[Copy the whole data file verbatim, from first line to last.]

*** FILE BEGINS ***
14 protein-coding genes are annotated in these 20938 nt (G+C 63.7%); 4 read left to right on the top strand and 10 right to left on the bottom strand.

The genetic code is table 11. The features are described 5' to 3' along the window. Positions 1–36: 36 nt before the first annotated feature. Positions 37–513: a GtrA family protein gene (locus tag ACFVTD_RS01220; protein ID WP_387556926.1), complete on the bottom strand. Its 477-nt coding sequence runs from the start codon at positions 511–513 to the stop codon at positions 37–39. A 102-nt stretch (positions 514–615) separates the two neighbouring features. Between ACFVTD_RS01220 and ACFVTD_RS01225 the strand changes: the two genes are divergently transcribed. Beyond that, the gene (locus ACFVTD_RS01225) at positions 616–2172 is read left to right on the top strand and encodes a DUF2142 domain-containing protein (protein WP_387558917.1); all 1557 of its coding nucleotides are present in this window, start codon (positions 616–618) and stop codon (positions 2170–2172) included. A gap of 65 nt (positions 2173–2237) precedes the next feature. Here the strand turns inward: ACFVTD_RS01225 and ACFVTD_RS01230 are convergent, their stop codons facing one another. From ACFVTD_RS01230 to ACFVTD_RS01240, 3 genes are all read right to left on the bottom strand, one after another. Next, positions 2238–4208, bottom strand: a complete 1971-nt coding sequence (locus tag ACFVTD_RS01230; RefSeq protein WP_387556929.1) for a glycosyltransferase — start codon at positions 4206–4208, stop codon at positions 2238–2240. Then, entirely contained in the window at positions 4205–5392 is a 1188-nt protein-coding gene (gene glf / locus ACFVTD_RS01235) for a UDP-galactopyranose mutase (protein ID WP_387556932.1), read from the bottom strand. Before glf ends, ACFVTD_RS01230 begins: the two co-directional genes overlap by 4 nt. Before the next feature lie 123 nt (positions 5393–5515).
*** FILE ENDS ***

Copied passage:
14 protein-coding genes are annotated in these 20938 nt (G+C 63.7%); 4 read left to right on the top strand and 10 right to left on the bottom strand.

The genetic code is table 11. The features are described 5' to 3' along the window. Positions 1–36: 36 nt before the first annotated feature. Positions 37–513: a GtrA family protein gene (locus tag ACFVTD_RS01220; protein ID WP_387556926.1), complete on the bottom strand. Its 477-nt coding sequence runs from the start codon at positions 511–513 to the stop codon at positions 37–39. A 102-nt stretch (positions 514–615) separates the two neighbouring features. Between ACFVTD_RS01220 and ACFVTD_RS01225 the strand changes: the two genes are divergently transcribed. Beyond that, the gene (locus ACFVTD_RS01225) at positions 616–2172 is read left to right on the top strand and encodes a DUF2142 domain-containing protein (protein WP_387558917.1); all 1557 of its coding nucleotides are present in this window, start codon (positions 616–618) and stop codon (positions 2170–2172) included. A gap of 65 nt (positions 2173–2237) precedes the next feature. Here the strand turns inward: ACFVTD_RS01225 and ACFVTD_RS01230 are convergent, their stop codons facing one another. From ACFVTD_RS01230 to ACFVTD_RS01240, 3 genes are all read right to left on the bottom strand, one after another. Next, positions 2238–4208, bottom strand: a complete 1971-nt coding sequence (locus tag ACFVTD_RS01230; RefSeq protein WP_387556929.1) for a glycosyltransferase — start codon at positions 4206–4208, stop codon at positions 2238–2240. Then, entirely contained in the window at positions 4205–5392 is a 1188-nt protein-coding gene (gene glf / locus ACFVTD_RS01235) for a UDP-galactopyranose mutase (protein ID WP_387556932.1), read from the bottom strand. Before glf ends, ACFVTD_RS01230 begins: the two co-directional genes overlap by 4 nt. Before the next feature lie 123 nt (positions 5393–5515).